As much as I advocate resumes that are detailed, targeted, and professionally formatted, sometimes I find myself cautioning job seekers against resumes that are too detailed, too targeted, and overdesigned.
One mistake is to give equal detail to jobs that are directly relate to your career goals and those that have no relation at all. For example, with the recent ups and downs in the job market, some people have temporarily taken positions out of their main field of interest. To return to their preferred field, they may want a resume that contains a “Career Highlights” or “Major Achievements” section before the job history. They may also want to minimize detail on their current job and give more space (and weight) to more relevant jobs.
Another mistake is to state in your resume, cover letter or email that you are seeking employment in a company of a certain size or with a certain structure (family business, multinational, great work/life balance). You never want to close the door completely on an opportunity. For example, a job seeker looking to work in a small company may find that a very large company is structured into business units that feel like individual small companies. Further, the more conditions you list right on your resume, the more companies will consider you a potentially difficult employee—someone they do not want to deal with.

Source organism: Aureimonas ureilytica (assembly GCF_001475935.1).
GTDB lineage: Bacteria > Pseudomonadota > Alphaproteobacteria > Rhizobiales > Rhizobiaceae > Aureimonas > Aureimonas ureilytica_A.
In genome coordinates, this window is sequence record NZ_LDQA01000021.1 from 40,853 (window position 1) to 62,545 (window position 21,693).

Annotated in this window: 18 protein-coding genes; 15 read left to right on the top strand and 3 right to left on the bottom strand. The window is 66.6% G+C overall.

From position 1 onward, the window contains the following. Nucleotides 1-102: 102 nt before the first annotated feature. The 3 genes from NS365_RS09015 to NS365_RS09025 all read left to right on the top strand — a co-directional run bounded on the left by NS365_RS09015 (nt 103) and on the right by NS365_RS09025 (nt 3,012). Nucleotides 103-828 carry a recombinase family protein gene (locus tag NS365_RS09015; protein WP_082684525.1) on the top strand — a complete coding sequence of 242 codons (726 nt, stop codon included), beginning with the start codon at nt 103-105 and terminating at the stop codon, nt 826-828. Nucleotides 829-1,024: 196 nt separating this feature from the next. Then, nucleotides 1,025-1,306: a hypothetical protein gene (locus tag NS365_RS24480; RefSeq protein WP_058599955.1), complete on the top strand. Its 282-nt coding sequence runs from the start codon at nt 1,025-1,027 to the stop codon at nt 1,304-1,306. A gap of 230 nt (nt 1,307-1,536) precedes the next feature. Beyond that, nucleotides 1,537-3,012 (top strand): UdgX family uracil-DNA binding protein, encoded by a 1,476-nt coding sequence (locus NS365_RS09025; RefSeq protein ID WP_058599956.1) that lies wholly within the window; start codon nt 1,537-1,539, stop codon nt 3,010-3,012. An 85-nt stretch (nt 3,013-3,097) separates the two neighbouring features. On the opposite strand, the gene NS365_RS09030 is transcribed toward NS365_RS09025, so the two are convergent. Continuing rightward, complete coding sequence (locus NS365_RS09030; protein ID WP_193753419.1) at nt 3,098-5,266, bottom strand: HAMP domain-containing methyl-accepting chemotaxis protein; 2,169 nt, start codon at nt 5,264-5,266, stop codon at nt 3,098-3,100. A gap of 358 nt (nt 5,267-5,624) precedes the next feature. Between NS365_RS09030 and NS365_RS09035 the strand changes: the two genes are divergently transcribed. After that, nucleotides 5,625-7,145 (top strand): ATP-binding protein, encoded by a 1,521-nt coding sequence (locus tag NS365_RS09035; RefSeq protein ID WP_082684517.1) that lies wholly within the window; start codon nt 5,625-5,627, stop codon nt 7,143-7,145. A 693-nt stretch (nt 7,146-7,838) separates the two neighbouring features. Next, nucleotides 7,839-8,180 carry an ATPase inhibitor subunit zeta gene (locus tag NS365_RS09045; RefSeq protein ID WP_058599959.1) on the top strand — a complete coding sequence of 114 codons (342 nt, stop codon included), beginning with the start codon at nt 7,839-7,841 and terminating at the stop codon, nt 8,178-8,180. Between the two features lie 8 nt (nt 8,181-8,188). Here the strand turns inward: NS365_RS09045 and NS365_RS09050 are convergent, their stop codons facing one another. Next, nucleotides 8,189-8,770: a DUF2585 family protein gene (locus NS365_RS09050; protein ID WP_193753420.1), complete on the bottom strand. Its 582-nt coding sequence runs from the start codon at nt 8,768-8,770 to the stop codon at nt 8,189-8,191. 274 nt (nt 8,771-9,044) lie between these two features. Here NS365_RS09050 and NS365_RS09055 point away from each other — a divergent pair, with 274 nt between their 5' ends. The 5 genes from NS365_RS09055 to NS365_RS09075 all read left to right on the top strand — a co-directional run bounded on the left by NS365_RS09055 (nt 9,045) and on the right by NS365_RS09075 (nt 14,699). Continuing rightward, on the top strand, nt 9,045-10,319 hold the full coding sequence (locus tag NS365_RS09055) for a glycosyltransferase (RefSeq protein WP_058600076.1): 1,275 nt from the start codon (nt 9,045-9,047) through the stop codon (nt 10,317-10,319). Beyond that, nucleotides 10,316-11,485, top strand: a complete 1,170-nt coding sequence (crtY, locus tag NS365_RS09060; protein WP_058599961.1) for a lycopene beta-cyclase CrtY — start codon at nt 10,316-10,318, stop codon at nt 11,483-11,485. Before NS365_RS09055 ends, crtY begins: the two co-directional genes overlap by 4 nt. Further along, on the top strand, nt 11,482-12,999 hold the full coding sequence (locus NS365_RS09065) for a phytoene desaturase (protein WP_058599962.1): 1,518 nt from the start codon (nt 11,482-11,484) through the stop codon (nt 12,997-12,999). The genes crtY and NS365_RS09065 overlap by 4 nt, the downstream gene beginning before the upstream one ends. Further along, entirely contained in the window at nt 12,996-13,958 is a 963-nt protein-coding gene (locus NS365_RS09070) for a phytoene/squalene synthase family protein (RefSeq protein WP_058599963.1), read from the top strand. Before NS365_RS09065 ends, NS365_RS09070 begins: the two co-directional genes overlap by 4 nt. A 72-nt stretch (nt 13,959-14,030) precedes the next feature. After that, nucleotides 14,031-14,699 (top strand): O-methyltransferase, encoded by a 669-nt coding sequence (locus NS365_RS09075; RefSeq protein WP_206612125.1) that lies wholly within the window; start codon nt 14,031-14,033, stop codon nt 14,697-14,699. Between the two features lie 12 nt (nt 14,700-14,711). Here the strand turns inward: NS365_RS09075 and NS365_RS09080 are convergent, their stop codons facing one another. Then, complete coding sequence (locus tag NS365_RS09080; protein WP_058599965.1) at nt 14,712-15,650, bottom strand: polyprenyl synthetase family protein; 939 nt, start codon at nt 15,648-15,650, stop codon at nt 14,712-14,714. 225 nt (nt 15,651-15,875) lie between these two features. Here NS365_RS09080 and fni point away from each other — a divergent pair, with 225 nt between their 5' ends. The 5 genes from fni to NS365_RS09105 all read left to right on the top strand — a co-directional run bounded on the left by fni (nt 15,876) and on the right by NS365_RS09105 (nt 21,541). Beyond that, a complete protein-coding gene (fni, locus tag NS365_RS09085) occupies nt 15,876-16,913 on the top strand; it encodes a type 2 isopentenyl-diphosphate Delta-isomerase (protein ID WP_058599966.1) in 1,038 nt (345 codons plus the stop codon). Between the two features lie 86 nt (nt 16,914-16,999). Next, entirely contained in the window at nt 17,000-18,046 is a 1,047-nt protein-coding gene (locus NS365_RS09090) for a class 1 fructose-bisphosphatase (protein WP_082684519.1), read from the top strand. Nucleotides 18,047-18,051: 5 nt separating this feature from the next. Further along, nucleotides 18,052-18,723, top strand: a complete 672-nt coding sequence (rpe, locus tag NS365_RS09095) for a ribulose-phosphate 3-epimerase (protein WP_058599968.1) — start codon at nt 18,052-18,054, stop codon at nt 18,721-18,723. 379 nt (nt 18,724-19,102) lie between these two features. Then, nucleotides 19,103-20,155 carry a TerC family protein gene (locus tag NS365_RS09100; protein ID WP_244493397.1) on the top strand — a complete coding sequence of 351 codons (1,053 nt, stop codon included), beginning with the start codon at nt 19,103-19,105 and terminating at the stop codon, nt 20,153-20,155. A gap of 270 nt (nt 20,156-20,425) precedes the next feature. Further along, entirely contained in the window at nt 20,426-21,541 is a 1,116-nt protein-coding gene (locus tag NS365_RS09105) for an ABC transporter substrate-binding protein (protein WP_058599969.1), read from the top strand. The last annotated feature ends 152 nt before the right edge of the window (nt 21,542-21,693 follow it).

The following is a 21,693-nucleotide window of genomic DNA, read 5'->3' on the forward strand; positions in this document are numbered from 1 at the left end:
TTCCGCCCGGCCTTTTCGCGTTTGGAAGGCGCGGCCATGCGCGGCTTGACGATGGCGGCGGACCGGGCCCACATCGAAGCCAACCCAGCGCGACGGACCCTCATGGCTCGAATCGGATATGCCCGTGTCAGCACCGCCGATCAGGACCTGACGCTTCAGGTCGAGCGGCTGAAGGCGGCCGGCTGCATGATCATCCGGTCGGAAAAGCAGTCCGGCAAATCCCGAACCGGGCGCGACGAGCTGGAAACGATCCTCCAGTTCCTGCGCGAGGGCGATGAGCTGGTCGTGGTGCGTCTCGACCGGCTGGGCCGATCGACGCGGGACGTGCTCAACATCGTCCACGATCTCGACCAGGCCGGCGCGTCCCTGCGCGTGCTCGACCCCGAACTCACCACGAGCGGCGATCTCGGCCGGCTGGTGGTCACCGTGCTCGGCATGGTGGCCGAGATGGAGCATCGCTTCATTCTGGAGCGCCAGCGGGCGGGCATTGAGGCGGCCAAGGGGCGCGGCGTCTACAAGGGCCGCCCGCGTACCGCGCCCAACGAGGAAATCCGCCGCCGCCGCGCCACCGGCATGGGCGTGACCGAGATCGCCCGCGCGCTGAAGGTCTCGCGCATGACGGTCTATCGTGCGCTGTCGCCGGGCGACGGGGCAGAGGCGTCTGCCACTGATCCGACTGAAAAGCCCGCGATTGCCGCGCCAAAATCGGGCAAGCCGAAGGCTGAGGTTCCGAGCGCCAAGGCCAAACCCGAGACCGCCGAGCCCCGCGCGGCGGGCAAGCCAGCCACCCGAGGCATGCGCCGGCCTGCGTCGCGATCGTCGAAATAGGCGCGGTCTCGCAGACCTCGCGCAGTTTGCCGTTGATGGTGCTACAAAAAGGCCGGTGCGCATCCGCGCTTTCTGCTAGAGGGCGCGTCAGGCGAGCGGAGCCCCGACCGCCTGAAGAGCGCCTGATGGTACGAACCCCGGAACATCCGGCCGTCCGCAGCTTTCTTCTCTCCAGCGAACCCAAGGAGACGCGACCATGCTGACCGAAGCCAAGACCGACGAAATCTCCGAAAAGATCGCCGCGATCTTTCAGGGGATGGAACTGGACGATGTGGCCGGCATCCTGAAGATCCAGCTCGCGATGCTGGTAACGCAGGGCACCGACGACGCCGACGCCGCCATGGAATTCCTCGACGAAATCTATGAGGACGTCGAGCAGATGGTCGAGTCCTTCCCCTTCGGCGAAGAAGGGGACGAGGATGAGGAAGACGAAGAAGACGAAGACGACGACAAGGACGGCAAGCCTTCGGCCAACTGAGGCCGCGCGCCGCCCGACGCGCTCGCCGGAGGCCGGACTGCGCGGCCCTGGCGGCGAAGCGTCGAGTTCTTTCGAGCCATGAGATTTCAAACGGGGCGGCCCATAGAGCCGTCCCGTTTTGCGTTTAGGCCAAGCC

Finally, it is a mistake to format a resume with multiple typefaces, colored fonts, columns, and illustrations. Such resumes are often rejected by automated resume screen systems, which cannot handle complicated formats. They are also rejected by human hiring managers and recruiters who don’t have the time to work their way through imaginative layouts to find the information they want.
For resumes that hit the right note all the way through, contact Robin’s Resumes® today.